There is a zen saying that used to really get under my skin:
“If you can’t find the time to meditate for one hour each day, you need to meditate for two hours each day.”
I used to be a person who had no time. My day was fully scheduled with meetings, deliverables, volunteer activities, responsibilities to my family and children and “self-care” activities (which often felt more obligatory than restful).
I wanted to slow down so that I could give attention to things that mattered. It felt like all the things I really wanted were perpetually on the back burner.
But I just didn’t know how to create more time.
The idea behind the Zen proverb – that committing twice as time to meditation solved the problem of not having time – felt absurd and punitive.
So I made an appointment with my own coach at the time (Laura Brewer – if you are wondering…she’s awesome check her out) and I asked for help.
“I keep saying I want to slow down and make more time, but I don’t do it. How can I slow down and make more time?” I asked.
“Well, how do you benefit from speeding up? In other words, what keeps this system of over-scheduling in place?” she said.
What a good question! I had focused so much on the benefits of what I needed that I had ignored the benefits of what I was actually doing.
I thought about the time I was spending managing, leading or completing “teamwork.” I thought about all the unpaid and unsatisfying time I was spending on a few boards and committees. I thought about my volunteering, and the way I showed up in family dynamics, and the time I spent scheduling activities for and entertaining the kids. And of course, I thought about all the time-consuming self-improvement activities.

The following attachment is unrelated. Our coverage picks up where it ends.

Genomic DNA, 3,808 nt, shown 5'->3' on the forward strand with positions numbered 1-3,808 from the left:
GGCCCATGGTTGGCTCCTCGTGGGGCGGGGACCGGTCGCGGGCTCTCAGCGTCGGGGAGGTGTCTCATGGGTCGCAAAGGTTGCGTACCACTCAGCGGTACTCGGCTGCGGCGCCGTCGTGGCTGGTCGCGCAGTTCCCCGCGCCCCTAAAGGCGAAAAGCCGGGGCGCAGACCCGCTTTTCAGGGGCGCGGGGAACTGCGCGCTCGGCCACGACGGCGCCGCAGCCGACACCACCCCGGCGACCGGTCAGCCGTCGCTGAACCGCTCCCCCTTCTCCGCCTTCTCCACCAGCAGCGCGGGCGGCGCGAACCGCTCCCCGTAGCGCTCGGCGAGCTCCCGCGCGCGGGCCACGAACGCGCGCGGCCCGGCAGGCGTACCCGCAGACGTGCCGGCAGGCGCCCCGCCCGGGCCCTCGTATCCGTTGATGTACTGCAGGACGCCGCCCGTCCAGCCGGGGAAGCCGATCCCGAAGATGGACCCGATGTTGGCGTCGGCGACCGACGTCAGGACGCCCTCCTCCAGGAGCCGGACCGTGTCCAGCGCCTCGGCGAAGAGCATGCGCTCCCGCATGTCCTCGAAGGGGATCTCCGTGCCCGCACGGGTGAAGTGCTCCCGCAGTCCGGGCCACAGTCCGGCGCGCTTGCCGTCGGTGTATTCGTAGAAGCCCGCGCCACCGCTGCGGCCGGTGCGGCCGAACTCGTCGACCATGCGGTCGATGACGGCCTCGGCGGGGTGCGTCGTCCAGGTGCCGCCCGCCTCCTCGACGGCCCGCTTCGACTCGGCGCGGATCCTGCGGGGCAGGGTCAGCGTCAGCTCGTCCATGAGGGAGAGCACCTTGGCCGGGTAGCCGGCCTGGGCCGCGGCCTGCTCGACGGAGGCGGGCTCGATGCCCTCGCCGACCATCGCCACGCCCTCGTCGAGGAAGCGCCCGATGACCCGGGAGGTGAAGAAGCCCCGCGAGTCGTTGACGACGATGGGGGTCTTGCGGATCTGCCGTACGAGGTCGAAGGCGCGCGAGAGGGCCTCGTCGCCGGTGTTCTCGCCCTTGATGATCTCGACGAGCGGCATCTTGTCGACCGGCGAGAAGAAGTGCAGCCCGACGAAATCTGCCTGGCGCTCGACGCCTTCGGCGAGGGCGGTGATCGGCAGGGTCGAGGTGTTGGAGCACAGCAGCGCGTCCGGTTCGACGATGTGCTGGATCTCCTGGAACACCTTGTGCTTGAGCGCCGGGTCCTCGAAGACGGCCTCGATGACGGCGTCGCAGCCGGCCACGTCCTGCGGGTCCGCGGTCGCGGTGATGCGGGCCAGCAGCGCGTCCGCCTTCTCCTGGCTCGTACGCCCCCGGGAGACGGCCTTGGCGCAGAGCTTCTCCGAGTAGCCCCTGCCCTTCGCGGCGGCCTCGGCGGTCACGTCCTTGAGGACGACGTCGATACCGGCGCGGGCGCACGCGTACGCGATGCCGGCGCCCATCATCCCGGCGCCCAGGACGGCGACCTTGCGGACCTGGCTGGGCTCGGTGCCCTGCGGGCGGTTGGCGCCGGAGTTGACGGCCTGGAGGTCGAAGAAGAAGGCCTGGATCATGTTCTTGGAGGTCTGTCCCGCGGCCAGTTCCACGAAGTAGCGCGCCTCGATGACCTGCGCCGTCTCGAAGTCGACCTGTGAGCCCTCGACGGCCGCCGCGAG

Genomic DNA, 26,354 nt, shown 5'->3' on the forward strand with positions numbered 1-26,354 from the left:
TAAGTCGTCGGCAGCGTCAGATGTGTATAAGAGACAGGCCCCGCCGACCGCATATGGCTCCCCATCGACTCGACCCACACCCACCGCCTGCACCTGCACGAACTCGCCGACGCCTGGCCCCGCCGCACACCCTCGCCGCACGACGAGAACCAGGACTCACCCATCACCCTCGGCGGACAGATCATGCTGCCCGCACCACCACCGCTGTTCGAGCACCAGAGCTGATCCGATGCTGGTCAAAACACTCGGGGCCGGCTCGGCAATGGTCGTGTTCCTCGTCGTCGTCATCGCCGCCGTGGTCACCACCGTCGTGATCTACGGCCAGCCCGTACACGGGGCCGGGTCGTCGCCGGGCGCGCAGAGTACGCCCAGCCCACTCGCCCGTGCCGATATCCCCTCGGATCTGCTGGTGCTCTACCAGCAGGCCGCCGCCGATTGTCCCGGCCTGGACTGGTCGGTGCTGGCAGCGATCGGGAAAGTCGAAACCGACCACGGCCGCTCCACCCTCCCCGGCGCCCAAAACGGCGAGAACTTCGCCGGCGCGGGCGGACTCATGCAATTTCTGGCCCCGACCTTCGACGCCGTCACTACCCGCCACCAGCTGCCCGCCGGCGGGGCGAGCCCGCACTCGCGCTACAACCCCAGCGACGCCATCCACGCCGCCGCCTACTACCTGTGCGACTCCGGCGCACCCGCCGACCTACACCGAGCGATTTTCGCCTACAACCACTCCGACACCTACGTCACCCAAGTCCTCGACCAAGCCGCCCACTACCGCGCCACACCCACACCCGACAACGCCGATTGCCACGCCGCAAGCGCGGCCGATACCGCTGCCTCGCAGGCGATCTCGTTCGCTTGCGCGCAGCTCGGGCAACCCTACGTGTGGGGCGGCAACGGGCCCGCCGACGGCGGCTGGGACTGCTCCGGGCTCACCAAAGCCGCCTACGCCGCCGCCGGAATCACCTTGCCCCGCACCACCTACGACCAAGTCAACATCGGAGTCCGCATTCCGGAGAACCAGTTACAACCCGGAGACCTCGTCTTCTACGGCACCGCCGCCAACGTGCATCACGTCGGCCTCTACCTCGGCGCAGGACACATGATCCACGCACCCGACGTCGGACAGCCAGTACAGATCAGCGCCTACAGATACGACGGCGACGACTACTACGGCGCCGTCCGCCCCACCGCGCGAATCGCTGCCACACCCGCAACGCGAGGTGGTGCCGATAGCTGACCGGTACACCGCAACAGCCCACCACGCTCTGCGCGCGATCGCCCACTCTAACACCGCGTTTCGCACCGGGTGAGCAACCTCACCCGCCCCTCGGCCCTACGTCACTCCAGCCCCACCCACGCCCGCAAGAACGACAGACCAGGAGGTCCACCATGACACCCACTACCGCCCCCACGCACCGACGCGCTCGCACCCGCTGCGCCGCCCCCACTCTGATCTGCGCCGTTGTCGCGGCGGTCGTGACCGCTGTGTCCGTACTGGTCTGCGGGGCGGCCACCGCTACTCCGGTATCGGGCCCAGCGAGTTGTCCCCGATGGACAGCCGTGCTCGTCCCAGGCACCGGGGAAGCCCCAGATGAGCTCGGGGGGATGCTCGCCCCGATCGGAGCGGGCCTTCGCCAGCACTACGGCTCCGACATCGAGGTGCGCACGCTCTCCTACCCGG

I felt resentful about a lot of it. And I also saw patterns.
The time I was spending on these activities was providing me with certain “benefits”:
- By doing many things myself, I avoided messiness, pain or conflict.
- By being ever-present for the kids and “improving myself”, I could project an image of a role model or someone who “has it all”.
- By giving 100% to my deliverables and meetings, I impressed clients and colleagues.
- By saying yes to everything, I felt a sense of achievement.
- By not letting anything go, I didn’t have to confront failure or disappoint people.
When I made this list, it really hit me.
I keep a system of overwork, busy-ness and over-scheduling in place because there are actual benefits.
I avoid creating more time because it requires that I take on uncomfortable challenges.
—> Learning to address conflicts head-on;
—> Showing up as an imperfect human sometimes;
—> Setting a reasonable pace for my goals;
—> Occasionally disappointing people;
—> And…in some cases being willing to delay, quit, cancel, or leave some things incomplete.
In other words, making a change I really wanted required that I let go of the benefits of the status quo and embrace the challenges of a new way of living.
So, over the next several months, I approached these challenges one by one. I reduced my time in supervisory meetings. I created a ‘satisfying ending’ for a lackluster committee. I said ‘no’ to volunteer activities at the kid’s school. I sent some half finished knitting projects off to Goodwill. And, in the process…I felt a lot of uncomfortable and scary feelings.
Today, I have more time for what matters. I love what I spend my time doing. I feel less resentful and much more fulfilled.
As a career coach and a human being, I can tell you that transformational change is usually not easy.
Change requires honest and courageous reflection on questions like:
- How are you benefitting from the status quo?
- Why does what you really want scare you half to death?
If you are looking for a space to reflect on your priorities and grow your capacity for change, you set up a FREE Career Design Session here.